Paragraph Transitions

Report
Paragraph Transitions
Professor Crystal Shelnutt
Types of Transitions
1) Standard devices
2) Paragraph hooks
3) Combinations of 1 & 2
Standard Devices
• Simple and obvious
• Specific words and phrases
• AWR : Tab 10, 52d (p. 457?)
Standard Devices
Oversimplified Examples:
• Puppies are a nuisance.
• They are wonderful.
• True, puppies are a nuisance.
• Nevertheless, they are wonderful.
Standard Devices
• The project had value.
• It wasted time.
• Admittedly, the project had value.
• But it was wasted time.
Standard Devices
• He was a brilliant actor.
• He often performed miserably.
• He was, to be sure, a brilliant actor.
• Yet he often performed miserably.
Standard Devices
• Note on “however”:
• The best position for however is nearly always
inside a sentence, between commas:
– Good study habits, however, cannot be established
overnight.
Paragraph “Hooks”
• Standard words and phrases are good
• They cannot, however, handle the whole
transitional load: they become overused
• “Hook” words from the previous paragraph into
the next
• Either from the last sentence or even deeper into
the previous paragraph
Paragraph “Hook”
¶ Mark Twain is established in the minds of most
Americans as a kindly humorist, a gentle and
delight “funny man.” No doubt his photographs
have helped promote this image. Everybody is
familiar with the Twain face. He looks like
every child’s ideal grandfather, a dear old
white-thatched gentleman who embodies the
very spirit of loving-kindness.
Paragraph “Hook”
• (Standard transition)
¶ But Twain wrote some of the most savage satire ever
produced in America . . .
• Abrupt leap from one idea to the next
• Mechanical
Paragraph “Hook”
¶ . . . a dear old white-thatched gentleman who embodies
the very spirit of loving-kindness.
¶ The loving-kindness begins to look a little doubtful in
view of some of his writing. For Twain wrote some of the
most savage satire . . .
• The last word of the previous paragraph “hooks”
into the first sentence of the next paragraph and
provides a point of departure for next idea
Deeper Paragraph “Hook”
¶ . . . a dear old white-thatched gentleman who
embodies the very spirit of loving-kindness.
¶ This dear old white-thatched gentleman happens to be
the author of some of the most savage satire . . .
• Generally, the last sentence is best place to find
your “hook” to get to your next paragraph
Still deeper: The Multiple Hook
¶. . . photographs have helped promote this image.
Everybody is familiar with the Twain face . . .
¶ To accept such an image is to betray greater familiarity
with the photographs than with the writing. For Twain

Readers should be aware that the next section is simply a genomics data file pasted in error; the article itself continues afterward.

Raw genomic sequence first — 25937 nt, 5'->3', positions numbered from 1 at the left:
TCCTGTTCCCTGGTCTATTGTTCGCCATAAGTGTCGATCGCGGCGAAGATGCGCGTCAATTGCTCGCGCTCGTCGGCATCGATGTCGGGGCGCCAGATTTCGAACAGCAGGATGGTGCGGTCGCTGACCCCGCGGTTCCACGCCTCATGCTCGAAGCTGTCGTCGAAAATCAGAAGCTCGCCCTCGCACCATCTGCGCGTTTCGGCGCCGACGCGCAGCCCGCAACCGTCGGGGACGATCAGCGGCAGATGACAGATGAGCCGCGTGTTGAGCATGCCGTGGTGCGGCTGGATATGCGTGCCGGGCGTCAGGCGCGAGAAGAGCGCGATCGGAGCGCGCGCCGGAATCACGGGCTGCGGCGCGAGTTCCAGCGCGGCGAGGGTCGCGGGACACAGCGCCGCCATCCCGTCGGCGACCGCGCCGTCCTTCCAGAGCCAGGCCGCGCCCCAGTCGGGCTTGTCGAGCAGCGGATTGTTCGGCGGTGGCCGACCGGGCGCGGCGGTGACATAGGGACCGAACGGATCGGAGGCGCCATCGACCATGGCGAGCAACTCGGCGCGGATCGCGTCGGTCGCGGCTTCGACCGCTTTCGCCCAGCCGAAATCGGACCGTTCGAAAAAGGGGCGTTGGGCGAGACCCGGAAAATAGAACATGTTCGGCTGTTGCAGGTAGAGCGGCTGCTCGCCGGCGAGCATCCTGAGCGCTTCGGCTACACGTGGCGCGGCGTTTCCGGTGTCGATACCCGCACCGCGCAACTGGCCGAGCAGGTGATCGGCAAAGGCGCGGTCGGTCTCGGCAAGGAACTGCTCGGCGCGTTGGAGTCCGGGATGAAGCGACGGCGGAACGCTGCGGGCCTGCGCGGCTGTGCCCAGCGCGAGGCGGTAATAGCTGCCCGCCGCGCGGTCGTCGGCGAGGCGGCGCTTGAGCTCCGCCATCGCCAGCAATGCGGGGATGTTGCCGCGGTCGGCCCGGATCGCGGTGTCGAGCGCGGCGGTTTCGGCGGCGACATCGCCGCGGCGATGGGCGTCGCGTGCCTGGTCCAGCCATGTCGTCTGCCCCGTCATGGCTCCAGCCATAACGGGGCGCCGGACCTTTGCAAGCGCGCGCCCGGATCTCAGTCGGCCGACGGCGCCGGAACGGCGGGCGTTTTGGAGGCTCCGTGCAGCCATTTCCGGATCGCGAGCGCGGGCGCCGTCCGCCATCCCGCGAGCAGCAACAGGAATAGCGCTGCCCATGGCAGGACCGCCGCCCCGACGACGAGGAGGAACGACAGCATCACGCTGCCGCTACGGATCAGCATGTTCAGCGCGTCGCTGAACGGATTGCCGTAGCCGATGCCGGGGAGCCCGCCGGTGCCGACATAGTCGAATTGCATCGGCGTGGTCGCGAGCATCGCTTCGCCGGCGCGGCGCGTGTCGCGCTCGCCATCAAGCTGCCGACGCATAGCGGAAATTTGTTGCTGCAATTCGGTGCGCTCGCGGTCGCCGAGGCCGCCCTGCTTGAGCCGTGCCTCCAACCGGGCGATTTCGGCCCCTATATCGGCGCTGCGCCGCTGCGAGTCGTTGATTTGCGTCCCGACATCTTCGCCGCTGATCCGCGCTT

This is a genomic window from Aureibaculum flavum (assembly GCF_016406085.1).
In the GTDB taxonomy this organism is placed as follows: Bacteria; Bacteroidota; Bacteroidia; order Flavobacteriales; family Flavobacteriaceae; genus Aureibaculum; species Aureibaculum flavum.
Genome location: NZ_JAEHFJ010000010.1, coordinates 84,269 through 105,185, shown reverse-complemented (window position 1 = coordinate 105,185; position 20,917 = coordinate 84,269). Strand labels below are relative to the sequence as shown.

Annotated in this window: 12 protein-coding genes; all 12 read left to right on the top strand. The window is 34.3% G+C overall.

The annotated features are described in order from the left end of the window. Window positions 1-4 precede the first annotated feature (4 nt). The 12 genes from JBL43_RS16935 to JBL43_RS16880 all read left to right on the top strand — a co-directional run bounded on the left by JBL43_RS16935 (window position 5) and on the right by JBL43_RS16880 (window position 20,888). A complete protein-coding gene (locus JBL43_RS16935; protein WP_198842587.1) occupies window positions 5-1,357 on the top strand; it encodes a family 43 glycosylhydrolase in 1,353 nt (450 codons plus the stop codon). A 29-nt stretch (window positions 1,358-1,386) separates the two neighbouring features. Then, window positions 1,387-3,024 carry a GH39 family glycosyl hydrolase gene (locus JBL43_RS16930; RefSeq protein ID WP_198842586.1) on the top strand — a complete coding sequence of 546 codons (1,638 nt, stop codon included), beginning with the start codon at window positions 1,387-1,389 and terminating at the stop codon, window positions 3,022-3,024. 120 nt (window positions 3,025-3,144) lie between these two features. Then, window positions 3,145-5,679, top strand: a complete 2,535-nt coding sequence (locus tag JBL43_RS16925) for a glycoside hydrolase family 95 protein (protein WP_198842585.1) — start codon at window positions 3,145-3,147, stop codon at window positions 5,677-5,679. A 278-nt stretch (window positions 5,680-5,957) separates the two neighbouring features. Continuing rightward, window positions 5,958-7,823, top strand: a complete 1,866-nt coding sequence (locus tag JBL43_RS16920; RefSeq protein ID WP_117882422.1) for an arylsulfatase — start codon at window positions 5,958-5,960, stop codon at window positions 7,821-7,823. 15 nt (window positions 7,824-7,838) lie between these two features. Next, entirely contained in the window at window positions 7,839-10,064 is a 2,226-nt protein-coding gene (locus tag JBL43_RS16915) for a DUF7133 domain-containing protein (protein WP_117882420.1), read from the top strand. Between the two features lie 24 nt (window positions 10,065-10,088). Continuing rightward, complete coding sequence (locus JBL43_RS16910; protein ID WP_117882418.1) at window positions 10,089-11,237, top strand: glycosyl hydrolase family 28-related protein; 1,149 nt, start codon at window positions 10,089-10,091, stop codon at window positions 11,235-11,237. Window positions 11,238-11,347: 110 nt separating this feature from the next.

wrote some of the most savage satire . . .
• Here you have the “double-hook”
• The greater the distance, the more likely your
need for multiple words to make the connections
clear
A Note on the “Hook”
• Don’t insult your reader by making the connection
too clear
• That is, don’t repeat huge sections or whole
sentences from the preceding paragraph.
• One or two words will do the job.
The Idea “Hook”
• So far, examples are simple words or phrases
• Another variation of the paragraph “hook” is the
idea hook
• Principle is the same: hooking into the preceding
paragraph
• Instead of repeating an exact word or phrase,
however, you refer to the idea just expressed
• Compress that idea into a single phrase
The Idea “Hook”
(Recall our paragraph: Twain as kind, dear, loving)
¶ Such a view of Twain would probably have been a
source of high amusement to the author himself. For
Twain wrote some of the most savage satire . . .
• Or
¶ Any resemblance between this popular portrait and the
man who reveals himself in his writing is purely
imaginary. For Twain wrote . . .
The Combination
• Natural, matter of course
• Use your sense of what the reader requires for
clarity
• Use with your own sense of rhythm and sound in
writing
The Combination
¶ The loving-kindness begins to look a little
doubtful, however, in view of . . .
¶ Yet this dear old white-thatched gentleman . . .
¶ But to accept such an image . . .
¶ Such a view of Twain, however, would
probably . . .
Some Transitional Phrases
•
•
•
•
•
•
•
•
•
•
Admittedly
And
Assuredly
But
Certainly
Clearly, then
Consequently
Even so
Furthermore
Granted
Some Transitional Phrases
•
•
•
•
•
•
•
•
•
•
In addition
In fact
Indeed
It is true that
Moreover
Nevertheless
No doubt
Nobody denies
Obviously
Of course
Some Transitional Phrases
•
•
•
•
•
•
•
•
•
•
On the other hand
Still
The fact remains
Therefore
Thus
To be sure
True
Undoubtedly
Unquestionably
Yet
Work Cited
• Payne, Lucile Vaughan. The Lively Art of Writing.
New York: Penguin, 1965. Print.

similar documents